Near Fame: Reflections on The Untitled Art Project

by Art Fag City on July 6, 2009 · 10 comments Events

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The Yeah Yeah Yeah’s Art Star

It probably won’t surprise regular Art Fag City visitors to read that while I like the idea of an art world-based Bravo reality show, I’m not without reservations. Series such as these possess the potential to reduce the number of “artists only get famous after they’re dead” myths circulating popular culture, but just how much does an artist get out of participating in a show like this?

It would seem the outcome is mixed at best.  Last week, Unutterable pointed us to a must-read NY Magazine feature on Bravo reality shows such as Project Runway and Top Chef, which exposed the cracks in the carefully constructed fantasy that gifted amateurs can break into the big time. Undoubtedly the most obvious art world parallel presents itself in the “Where Are They Now?section of the article.  “As a rule, it's the older, more established contestants who are best able to take advantage of their exposure, simply because they already have the means,” writes Jennifer Senior. This sentiment is reminiscent of those expressed by myself and Skowhegan’s Executive Director of Programs Linda Earle last year regarding their prestigious residency.  Artists find it harder to capitalize on the connections made at the school when their careers are just beginning.

Although the NY Mag feature doesn’t touch on this point, the biggest problem the winners of this show are likely to experience will be having their art making practice pigeonholed.  Successful artists already suffer from this tendency—it is a challenge to sell art that radically departs from work that already has an established market. But this phenomenon will only be exasperated by a series that generates notoriety through project based art work made within such a short period of time.  Given that this preexisting rigidity in the market isn’t known to produce great results for art, the show seems poised to create just as many, if not more, artists unable to capitalize on their fame as previous Bravo shows.

{ 10 comments… read them below or add one }

Claire Ruud July 6, 2009 at 10:51 pm

I’m right with you, Paddy. The benefit to the artists will be very small. However, it’s possible that the benefit to the art world as a whole will be larger. Visual art gets little attention in the mainstream media. But if Bravo’s show is watched, it may offer the public access points into contemporary art, access points through which there is a chance they’ll dig deeper.

Reply

Claire Ruud July 6, 2009 at 5:51 pm

I’m right with you, Paddy. The benefit to the artists will be very small. However, it’s possible that the benefit to the art world as a whole will be larger. Visual art gets little attention in the mainstream media. But if Bravo’s show is watched, it may offer the public access points into contemporary art, access points through which there is a chance they’ll dig deeper.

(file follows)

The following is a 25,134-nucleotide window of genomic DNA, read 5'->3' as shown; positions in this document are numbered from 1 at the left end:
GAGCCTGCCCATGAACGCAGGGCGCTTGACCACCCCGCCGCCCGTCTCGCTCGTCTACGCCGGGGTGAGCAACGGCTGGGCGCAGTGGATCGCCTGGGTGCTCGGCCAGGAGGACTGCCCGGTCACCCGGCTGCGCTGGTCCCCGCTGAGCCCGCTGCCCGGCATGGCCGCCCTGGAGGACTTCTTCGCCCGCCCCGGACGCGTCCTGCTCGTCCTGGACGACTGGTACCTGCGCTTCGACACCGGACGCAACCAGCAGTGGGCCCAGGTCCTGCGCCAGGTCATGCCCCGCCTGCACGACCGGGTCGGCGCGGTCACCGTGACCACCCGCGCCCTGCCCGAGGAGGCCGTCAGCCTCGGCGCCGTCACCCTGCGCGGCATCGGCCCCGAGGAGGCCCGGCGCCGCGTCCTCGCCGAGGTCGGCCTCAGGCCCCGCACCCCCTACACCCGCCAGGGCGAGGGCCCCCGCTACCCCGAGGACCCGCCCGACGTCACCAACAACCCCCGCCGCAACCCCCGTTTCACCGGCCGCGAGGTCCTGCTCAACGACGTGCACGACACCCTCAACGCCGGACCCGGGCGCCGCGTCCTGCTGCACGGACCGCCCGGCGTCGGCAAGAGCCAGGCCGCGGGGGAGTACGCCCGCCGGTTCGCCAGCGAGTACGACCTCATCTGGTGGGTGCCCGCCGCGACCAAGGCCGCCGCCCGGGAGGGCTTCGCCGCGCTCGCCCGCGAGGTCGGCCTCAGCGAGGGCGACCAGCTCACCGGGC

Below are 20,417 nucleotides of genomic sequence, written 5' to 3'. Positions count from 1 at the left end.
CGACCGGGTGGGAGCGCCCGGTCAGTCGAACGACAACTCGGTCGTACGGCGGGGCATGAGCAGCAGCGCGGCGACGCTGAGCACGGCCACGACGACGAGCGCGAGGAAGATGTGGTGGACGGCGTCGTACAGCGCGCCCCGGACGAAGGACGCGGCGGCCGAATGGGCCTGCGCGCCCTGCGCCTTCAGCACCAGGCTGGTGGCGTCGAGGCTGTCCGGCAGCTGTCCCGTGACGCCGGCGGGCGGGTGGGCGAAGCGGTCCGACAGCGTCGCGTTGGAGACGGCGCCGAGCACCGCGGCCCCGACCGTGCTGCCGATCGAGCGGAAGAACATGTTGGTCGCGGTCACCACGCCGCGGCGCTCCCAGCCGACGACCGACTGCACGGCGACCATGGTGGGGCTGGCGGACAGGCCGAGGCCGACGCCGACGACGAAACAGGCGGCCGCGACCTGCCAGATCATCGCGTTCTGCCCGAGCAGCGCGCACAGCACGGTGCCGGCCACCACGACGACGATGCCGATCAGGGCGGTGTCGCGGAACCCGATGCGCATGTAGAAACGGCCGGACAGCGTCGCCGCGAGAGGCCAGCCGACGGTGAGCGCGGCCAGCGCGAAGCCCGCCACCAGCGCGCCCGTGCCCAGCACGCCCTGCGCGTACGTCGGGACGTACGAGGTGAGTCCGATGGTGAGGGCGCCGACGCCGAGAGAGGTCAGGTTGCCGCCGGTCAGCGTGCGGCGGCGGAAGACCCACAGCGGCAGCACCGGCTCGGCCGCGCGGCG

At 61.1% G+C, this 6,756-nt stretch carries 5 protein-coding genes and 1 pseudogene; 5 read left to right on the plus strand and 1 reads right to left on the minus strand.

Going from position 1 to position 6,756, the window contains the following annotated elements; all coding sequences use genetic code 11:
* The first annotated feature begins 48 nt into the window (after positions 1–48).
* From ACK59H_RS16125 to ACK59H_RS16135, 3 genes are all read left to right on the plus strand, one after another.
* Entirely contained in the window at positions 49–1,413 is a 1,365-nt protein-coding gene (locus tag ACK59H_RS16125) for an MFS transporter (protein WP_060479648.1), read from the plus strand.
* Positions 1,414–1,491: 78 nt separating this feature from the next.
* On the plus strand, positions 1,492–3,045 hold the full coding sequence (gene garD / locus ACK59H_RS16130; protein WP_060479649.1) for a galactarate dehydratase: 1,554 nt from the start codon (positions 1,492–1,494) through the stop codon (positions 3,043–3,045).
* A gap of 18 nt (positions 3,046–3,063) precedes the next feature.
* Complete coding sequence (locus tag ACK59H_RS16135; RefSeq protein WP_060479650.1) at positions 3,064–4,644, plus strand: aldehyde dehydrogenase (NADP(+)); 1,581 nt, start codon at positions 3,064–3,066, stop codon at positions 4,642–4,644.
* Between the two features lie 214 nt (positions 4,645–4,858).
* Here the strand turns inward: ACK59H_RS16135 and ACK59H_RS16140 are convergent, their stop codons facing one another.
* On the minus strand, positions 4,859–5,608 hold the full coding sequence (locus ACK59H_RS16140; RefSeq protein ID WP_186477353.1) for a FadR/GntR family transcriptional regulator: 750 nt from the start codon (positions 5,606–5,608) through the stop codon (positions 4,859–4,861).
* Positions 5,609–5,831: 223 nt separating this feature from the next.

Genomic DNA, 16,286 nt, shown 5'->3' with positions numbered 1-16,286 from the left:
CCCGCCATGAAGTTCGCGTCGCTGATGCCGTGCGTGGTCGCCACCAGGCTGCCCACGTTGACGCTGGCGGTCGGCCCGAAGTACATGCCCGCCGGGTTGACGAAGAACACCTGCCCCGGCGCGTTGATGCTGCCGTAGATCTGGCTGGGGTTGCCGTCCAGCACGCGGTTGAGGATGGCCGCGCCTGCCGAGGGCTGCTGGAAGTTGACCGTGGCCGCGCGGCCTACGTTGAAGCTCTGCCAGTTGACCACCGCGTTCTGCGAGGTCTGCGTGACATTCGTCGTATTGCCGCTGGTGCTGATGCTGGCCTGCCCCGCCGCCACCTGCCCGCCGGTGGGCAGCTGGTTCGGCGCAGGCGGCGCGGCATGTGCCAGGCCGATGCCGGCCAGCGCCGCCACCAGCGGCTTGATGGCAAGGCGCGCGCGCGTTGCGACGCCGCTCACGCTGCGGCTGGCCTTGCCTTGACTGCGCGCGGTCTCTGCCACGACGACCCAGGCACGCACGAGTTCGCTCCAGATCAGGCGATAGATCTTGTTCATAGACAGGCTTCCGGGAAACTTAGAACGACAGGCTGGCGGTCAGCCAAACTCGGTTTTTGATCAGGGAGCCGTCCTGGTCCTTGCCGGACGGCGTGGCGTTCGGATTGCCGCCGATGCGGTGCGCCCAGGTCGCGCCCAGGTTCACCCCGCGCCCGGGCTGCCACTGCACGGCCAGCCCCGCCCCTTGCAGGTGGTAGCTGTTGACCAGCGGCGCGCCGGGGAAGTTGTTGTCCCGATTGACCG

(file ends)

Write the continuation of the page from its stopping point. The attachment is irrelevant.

Reply

jabraun July 7, 2009 at 10:48 am

Can’t it be seen just as the title of the show suggests, an “ARTISTS PROJECT”? As a conceptual performance piece…in line with artists who have lived and worked in gallery spaces…or streets…etc. The artists just claim the entire event, with all it’s challenges and effects, both individually and collaboratively. As artists they can do that, transform everything into art, just by saying so. The one line that can’t be crossed is “commercial branding”…

Reply

jabraun July 7, 2009 at 5:48 am

Can’t it be seen just as the title of the show suggests, an “ARTISTS PROJECT”? As a conceptual performance piece…in line with artists who have lived and worked in gallery spaces…or streets…etc. The artists just claim the entire event, with all it’s challenges and effects, both individually and collaboratively. As artists they can do that, transform everything into art, just by saying so. The one line that can’t be crossed is “commercial branding”…

Reply

Big Little Wolf July 9, 2009 at 10:00 pm

Anything that brings visibility to the world of fine art is helpful in these times of gallery closings, museum budget cuts, and fine artists engaged in fire sales of their works.

I agree that the jury is out (and will be) on the advantages to the artists involved, but the potential for the producers to entertain AND to educate encourages me to wait and see.

Reply

Big Little Wolf July 9, 2009 at 5:00 pm

Anything that brings visibility to the world of fine art is helpful in these times of gallery closings, museum budget cuts, and fine artists engaged in fire sales of their works.

I agree that the jury is out (and will be) on the advantages to the artists involved, but the potential for the producers to entertain AND to educate encourages me to wait and see.

Reply

artbyjo July 19, 2009 at 2:37 pm

number 78 7hours and 1 minute

Reply

artbyjo July 19, 2009 at 9:37 am

number 78 7hours and 1 minute

Reply

artbyjo July 22, 2009 at 11:17 am

http://community.ovationtv.com/_Untitled-Art-Project-Reject/video/729854/16878.html
Also made THE WALL STREET JOURNAL, I got my minute.
GIRL will be at the Ward-Nasse Gallery, 178 Prince ST, starting today, if you want to see her live, or check out the online Sunday story Do starving artist look like this by: Kelly Crow and my “GIRL” is the lead

Reply

artbyjo July 22, 2009 at 6:17 am

http://community.ovationtv.com/_Untitled-Art-Project-Reject/video/729854/16878.html
Also made THE WALL STREET JOURNAL, I got my minute.
GIRL will be at the Ward-Nasse Gallery, 178 Prince ST, starting today, if you want to see her live, or check out the online Sunday story Do starving artist look like this by: Kelly Crow and my “GIRL” is the lead

Reply

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